Budgeting | Personal Finance | Article

Financial Identity Theft – 5 Ways to Avoid Getting Duped Online

by The Simple Sum | 19 Nov 2020 | 4 mins read

For most of us, 2020 has been a difficult and challenging year. A time of uncertainty and unrest, and also a time for hackers and scammers to thrive.

That sinking feeling in your stomach when you realise you’ve clicked on a link you shouldn’t have? We’ve all been there.

Maybe it was late at night; eyes bleary from pulling an all-nighter, maybe you were in a hurry, or maybe you were reading an alarming email about a problem with your PayPal account.

Whatever the reason, you panicked and clicked on the link, or more regrettably, gave away personal information before you realised the magnitude of your mistake.

Most identity theft, especially online, happen because of human errors. Hackers and scammers know this. They know exactly how to manipulate you into slipping up, whether by high tech means like phishing or just plain old scamming using online tools such as social media.

Let’s take a look at the ways we can protect ourselves from the predators in the online jungle:

1. Don’t click on links in emails you didn’t expect to receive.

Look for bad spelling, unwieldly grammar or poorly-strung sentences. Sometimes the logo may look out of place. The email layout may appear like its put together in a haste. It used to be easy to tell apart fake emails from the real ones, but scammers have gotten better at what they do. The most obvious, and often overlooked, thing to do here is to look at the URLs and see if they check out. After that, mark them as spam.

This goes for SMSs too – if it looks scammy, don’t click on the link (they always have links).

2. Use secure (read: difficult) passwords on your computer and website accounts.

Change them often and don’t use the same password twice.

To make life easier, use password managers such as 1password or LastPass, which can automatically generate long and complex passwords (just don’t use ‘PASSWORD’ as your master password for whichever app you decide to use, but you already know this).

3. Use two-factor authentication (2FA) for your online accounts.

It adds a valuable layer of added protection by requiring you to personally verify and key in a code for every log-in attempt. Whenever possible, opt for authentication apps like Google AuthenticatorAuthy or Microsoft Authenticator over the commonly-used SMS-based 2FA method as hackers can trick carriers into porting a phone number to a new device by using a method called ‘SIM-swapping’.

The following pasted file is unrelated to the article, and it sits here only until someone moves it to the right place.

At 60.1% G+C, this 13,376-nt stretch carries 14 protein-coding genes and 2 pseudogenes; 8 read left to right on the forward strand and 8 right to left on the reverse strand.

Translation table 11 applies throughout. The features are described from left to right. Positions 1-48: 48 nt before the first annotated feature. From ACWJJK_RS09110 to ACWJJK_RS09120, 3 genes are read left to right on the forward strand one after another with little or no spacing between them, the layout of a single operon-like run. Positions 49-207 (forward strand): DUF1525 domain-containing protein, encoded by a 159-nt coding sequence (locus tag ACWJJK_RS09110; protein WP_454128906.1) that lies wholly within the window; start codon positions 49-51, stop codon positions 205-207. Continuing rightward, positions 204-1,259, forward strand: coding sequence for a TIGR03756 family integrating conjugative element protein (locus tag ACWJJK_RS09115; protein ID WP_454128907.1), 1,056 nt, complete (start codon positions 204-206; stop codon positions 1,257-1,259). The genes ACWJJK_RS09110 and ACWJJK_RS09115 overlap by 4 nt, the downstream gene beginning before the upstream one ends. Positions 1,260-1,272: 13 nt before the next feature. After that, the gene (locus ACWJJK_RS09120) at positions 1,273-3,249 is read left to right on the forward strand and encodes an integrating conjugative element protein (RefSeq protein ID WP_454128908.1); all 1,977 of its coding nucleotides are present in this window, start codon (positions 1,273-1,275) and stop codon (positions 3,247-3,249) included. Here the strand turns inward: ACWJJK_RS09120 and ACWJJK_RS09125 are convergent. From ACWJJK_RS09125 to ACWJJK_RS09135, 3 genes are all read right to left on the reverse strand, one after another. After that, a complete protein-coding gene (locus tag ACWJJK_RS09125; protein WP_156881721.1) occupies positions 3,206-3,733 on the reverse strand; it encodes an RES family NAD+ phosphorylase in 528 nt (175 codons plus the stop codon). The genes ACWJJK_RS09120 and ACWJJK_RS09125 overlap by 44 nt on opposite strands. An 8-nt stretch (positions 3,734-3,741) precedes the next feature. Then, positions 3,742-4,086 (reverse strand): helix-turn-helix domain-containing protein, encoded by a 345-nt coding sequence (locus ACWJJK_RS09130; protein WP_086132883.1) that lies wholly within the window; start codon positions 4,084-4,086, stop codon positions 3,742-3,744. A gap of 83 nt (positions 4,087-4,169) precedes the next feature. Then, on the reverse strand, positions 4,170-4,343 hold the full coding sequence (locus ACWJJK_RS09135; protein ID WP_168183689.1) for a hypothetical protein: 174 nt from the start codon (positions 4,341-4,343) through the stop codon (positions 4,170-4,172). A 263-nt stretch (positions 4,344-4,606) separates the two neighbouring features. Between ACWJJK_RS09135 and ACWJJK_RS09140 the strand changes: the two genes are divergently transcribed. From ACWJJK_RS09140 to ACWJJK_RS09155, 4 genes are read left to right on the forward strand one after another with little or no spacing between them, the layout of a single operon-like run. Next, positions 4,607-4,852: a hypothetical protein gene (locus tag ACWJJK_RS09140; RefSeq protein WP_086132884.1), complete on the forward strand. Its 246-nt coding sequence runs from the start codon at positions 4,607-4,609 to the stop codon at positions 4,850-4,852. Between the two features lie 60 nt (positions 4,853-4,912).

Cumbersome, but not as bad as having to deal with the bank for weeks trying to get your money back for that lawn mower that you definitely didn’t buy. Then there’s the chance you might not even get your money back.

4. Regularly and thoroughly examine bank and credit card statements for purchases you didn’t make.

This is probably the most obvious one, but it needs to be said. Check your bank and card statements every time you get them.

5. Exercise due diligence when shopping online.

This one’s embarrassing, but it’s happened to the best of us – we buy something from a perfectly legitimate-looking website or social media merchant only for the goods to never arrive. Some measures that can be taken to prevent yourself from getting duped:

When buying from a website

  • Look for red flags, such as lack of contact information or physical address, ambiguous shipping times (shops that only display ‘dispatch’ times instead of the door-to-door delivery period) or suspiciously familiar product photos (even if you feel you haven’t seen it before, use reverse image search to see if it turns up at another source).
  • As much as possible, buy from stores that have return policies.
  • When buying from online marketplaces where return policies aren’t common practice, like AliExpress, make it a point to only buy from merchants that have high ratings or number of products sold. Read through customer reviews of the merchant – often you’ll find pictures of received goods uploaded by customers.
  • Research the product (and the seller if possible) before buying and compare prices of similar products from other sellers. If the selling price is too good to be true, it probably is.

When buying on social media:

  • Only buy from stores that are ‘socially validated’, either through testimonials from friends or people on social media.
  • Scroll through the merchant’s IG stories or comments in posts and see if there are real people confirming the receipt of goods, or even better, thanking them for a purchase.
  • Try to avoid merchants requiring upfront ‘pre-booking’ payments, unless it is a known and trusted seller. (However, if you’ve placed a large order, often merchants will require a deposit.)